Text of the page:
May 3, 2016 10:26 am

The TLA in Philly was feeling mixed emotions on Friday, April 29th.

Wispy indie pop Colleen Green, angry Defeater, aggressive Turnstile and moody Basement all brought their various sounds to the South Street venue with one defining commonality: they all sound like 90’s throwbacks.

colleen_green4Colleen Green took to the stage around 8:30 to an already packed TLA. She opened with the title track from her new release I Want To Grow Up, which has been hailed as a fuzzy 90’s weed pop (a safe analysis being that her twitter name is @collengreen420) album inspired by the Ramones. Green’s set was fun and poppy, yet still punk as hell and reminded me of watching the Simpson’s on TV after dinner. With elements of post-punk and indie rock, yet lyrics like “Cause I can’t hold a conversation, I can’t even pay attention,” Green’s stoner pop anthems are relatable and fun, and I definitely broke out my embarrassing Taylor Swift at the Grammy’s style dance moves.

The next band to play was Defeater, I never really got around to listening to this band much before seeing them live, but I know the Boston band has a HUGE fan base. As soon has the band began to play I looked to the girl shooting pictures next to me and said “I am so nervous,” to which she replied “Yeah, one of us is going to get kicked in the head.”

Their singer Derek Archambault, sings with the intensity and passion of a pack of hellhounds. I tried making my way to the back of the venue but stopped when I saw the Circle Pit being formed for crowd favorites, “No Savior” and “Empty Glass.” Definitely a huge difference in sound than Colleen Green but still enjoyable to listen to.

After Defeater, Turnstile came on. Turnstile is a hardcore band with members from all over, including Maryland and Ohio. I’ve been a fan of this band for a pretty long time. They’ve played tiny VFW clubs in my hometown where the Hardcore music scene is very prevalent. They’re still riding high off of their newest album Nonstop Feeling, which is an album that will certainly take its place as a Hardcore classic in years to come.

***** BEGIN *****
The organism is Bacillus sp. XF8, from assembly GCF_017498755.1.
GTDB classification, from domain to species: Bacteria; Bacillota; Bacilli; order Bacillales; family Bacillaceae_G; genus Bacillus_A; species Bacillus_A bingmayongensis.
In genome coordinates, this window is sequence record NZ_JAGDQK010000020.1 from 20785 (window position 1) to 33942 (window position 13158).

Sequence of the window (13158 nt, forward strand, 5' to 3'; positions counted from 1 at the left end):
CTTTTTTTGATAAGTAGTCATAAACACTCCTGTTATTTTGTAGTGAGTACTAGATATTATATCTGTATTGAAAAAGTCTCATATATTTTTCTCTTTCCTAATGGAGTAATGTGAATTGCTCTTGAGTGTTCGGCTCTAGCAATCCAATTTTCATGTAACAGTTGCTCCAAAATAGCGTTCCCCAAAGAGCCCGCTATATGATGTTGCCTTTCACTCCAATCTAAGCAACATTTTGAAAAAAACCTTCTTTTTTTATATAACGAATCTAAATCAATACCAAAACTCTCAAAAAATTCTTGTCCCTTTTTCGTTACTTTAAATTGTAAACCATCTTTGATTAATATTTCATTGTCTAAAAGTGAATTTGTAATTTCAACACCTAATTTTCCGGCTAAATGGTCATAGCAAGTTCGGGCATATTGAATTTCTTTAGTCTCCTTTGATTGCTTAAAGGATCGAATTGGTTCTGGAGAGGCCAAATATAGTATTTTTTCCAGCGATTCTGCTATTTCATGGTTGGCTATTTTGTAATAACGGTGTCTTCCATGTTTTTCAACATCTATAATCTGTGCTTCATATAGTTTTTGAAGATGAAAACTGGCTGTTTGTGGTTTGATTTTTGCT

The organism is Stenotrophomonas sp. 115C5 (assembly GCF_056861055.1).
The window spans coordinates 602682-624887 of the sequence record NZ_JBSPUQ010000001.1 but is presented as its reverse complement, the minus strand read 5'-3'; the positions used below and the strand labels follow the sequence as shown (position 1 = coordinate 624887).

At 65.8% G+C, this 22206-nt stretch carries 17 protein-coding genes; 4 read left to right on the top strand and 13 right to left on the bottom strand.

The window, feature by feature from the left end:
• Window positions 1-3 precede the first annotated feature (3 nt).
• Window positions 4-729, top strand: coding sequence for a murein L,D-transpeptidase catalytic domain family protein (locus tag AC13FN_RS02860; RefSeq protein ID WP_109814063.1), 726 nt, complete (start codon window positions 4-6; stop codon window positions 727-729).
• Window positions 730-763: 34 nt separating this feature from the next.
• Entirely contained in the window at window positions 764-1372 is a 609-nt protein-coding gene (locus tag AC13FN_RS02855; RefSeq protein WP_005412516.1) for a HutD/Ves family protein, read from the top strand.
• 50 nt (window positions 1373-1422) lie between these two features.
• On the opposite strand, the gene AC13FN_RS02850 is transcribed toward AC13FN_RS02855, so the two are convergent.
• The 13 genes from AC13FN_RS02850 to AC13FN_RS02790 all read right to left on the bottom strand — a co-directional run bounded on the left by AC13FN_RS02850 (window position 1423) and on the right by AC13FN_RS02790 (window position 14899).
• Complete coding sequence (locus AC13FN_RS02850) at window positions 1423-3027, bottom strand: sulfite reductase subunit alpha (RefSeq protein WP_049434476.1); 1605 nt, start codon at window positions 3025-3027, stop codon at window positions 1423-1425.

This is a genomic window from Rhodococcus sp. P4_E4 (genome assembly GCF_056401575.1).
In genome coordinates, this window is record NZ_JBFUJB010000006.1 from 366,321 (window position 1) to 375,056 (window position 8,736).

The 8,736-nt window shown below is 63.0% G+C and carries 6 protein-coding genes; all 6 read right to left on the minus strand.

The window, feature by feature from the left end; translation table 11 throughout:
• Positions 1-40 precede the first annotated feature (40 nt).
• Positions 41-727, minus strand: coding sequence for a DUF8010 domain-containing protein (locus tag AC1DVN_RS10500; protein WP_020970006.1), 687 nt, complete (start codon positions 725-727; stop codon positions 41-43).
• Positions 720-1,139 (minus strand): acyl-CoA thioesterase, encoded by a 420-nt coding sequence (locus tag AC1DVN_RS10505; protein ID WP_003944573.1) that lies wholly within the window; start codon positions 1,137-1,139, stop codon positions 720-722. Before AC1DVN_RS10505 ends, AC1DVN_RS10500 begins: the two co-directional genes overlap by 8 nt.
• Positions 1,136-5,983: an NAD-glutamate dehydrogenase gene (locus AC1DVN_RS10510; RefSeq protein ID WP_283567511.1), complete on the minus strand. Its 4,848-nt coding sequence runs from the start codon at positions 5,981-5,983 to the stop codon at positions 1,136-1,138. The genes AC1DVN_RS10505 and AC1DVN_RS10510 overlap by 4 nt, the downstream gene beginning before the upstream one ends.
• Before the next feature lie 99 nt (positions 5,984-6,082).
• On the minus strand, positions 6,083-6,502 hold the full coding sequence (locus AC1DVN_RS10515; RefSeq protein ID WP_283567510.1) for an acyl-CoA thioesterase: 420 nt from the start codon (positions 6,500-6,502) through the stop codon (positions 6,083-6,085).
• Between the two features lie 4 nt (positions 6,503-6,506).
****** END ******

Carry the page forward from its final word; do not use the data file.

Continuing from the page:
Their set was high energy with crowd surfers left and right including Turnstile’s own vocalist Brendan Yates. Their sound is very straightforward, raw and aggressive. Some of their songs have an element of old school hip hop and early 90’s punk, but overall they retain those main elements that elevate them into the realm of hard rock.

Lastly, Basement took the stage with dimmed lighting opening with “Whole,” which is off colormekindness, an album that is certainly up there on my “Greatest of All Time” list. Basement has a grungy, moody sound to their music that I love. Staying loyal to the theme of 90’s throwback I always thought that they could stand alongside of the greatest 90’s punks. This entire band is filled with amazingly talented musicians. Andrew Fisher the band’s vocalist has a deep, raspy voice (and Morrissey style dance moves) that pairs perfectly with the heavy guitars courtesy of Ronan Crix and Alex Henery. Duncan Stewart churns out sick bass lines and James Fisher brings it all together with his “backbone of the band” drumming.

The sound production was as crisp as it ever was at the TLA. Overall, I can say with honesty Basement is one of the tightest bands I’ve ever seen. If you missed out on this tour, you’ll probably have to wait a while to see them again as the English band is headed to Australia next.


March 16, 2016 11:51 am

“We are an all-girl electronic power trio”

Occasionally it’s just easier to let a band introduce themselves.  Drummer, percussionist, and backing vocalist Rosie Slater couldn’t have summed it up better in an article featured in Modern Drummer Magazine.